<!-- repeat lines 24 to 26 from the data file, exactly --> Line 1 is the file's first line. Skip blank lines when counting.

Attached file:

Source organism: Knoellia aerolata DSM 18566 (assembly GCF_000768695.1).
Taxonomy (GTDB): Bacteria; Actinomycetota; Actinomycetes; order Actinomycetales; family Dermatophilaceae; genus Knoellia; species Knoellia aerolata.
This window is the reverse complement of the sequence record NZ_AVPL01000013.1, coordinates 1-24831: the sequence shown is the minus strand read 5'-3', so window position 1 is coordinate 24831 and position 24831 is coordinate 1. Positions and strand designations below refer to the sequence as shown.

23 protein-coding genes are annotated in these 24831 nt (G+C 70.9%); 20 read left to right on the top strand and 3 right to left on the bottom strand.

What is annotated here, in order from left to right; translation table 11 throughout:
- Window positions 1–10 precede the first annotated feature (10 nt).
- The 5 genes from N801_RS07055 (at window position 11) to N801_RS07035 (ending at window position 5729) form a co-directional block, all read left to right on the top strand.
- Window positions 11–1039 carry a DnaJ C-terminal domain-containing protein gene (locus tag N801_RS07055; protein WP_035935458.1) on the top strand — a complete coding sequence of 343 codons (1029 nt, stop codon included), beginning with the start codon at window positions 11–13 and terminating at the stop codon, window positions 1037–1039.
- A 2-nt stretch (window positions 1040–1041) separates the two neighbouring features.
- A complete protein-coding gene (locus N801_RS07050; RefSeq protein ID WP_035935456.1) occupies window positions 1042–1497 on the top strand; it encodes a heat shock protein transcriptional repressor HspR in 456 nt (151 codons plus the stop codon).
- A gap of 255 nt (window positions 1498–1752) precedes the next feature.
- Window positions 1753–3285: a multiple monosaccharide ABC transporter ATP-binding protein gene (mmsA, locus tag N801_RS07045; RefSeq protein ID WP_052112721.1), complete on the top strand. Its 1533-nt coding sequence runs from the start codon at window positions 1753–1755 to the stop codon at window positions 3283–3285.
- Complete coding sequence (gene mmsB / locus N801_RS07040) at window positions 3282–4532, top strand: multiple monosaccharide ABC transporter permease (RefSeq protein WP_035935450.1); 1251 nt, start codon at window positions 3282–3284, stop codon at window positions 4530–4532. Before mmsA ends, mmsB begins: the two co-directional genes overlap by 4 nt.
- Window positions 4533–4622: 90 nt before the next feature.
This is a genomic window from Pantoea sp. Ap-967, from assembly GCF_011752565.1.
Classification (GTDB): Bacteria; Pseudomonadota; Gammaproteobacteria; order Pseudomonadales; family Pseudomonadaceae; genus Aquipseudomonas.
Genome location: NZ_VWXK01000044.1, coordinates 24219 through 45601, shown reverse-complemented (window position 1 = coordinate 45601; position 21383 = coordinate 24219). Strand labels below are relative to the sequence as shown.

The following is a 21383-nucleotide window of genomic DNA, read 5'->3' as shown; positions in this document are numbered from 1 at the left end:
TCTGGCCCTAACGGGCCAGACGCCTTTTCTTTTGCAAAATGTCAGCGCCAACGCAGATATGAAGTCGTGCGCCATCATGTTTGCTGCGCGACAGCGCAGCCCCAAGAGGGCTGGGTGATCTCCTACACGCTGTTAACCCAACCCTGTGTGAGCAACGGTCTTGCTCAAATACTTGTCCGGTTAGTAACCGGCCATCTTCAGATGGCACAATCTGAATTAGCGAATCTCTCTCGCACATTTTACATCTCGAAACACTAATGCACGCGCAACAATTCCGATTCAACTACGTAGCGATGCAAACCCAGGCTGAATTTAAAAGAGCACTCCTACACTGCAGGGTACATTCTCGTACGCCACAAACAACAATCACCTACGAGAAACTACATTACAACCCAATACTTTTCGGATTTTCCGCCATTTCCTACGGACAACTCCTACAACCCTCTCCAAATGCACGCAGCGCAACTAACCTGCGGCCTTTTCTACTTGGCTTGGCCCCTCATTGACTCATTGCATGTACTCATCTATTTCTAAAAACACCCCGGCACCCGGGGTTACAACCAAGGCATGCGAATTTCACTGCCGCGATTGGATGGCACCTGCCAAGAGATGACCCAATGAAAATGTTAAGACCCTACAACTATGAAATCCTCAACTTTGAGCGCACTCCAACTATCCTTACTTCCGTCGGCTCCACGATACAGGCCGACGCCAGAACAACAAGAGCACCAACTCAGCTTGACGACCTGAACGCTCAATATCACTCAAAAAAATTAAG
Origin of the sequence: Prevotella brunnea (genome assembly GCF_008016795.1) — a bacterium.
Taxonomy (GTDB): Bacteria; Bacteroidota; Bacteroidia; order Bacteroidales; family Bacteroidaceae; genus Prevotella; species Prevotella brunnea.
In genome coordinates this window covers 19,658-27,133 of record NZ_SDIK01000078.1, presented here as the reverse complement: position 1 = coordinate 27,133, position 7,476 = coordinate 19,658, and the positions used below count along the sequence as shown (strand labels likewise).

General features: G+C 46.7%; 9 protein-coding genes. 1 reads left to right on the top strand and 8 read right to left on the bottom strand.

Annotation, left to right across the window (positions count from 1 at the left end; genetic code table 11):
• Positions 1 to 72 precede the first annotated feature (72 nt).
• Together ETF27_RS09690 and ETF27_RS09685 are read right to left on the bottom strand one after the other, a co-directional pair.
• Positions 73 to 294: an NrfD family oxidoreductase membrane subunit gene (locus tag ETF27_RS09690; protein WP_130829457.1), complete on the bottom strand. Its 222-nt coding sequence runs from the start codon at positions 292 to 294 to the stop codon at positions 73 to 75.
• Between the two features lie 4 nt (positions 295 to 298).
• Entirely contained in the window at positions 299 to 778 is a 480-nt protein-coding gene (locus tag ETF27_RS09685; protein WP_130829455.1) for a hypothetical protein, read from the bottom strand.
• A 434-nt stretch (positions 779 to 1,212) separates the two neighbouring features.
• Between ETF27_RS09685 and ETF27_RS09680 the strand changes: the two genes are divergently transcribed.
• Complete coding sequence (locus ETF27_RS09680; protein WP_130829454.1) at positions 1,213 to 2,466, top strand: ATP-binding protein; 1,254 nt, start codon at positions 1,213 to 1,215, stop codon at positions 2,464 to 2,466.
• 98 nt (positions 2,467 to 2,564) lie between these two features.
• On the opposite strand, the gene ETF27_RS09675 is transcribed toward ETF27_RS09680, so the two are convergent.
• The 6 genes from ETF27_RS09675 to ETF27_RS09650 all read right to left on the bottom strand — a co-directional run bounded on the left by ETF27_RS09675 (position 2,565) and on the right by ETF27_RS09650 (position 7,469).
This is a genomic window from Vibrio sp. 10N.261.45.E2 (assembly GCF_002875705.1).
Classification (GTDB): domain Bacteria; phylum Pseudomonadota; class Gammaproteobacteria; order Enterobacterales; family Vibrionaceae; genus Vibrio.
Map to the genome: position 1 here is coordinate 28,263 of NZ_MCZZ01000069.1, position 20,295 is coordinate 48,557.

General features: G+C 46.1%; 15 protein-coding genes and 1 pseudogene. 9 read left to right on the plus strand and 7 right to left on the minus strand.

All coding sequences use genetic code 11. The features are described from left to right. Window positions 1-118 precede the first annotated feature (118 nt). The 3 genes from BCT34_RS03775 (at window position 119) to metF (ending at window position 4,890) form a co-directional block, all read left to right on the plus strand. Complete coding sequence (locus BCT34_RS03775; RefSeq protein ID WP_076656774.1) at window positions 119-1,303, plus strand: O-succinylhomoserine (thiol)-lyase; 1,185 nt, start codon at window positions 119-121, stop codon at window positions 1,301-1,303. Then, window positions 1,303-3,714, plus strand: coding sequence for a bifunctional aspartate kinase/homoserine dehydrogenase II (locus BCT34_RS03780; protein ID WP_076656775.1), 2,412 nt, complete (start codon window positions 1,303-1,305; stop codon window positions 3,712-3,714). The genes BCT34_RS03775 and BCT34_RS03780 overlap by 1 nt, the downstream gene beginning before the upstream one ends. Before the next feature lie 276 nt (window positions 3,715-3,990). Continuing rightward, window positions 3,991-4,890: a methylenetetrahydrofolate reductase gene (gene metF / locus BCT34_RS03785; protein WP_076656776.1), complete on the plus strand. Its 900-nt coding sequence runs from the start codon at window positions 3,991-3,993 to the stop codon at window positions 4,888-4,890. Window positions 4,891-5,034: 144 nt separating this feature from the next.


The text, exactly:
Annotation, left to right across the window (positions count from 1 at the left end; genetic code table 11):
• Positions 1 to 72 precede the first annotated feature (72 nt).
• Together ETF27_RS09690 and ETF27_RS09685 are read right to left on the bottom strand one after the other, a co-directional pair.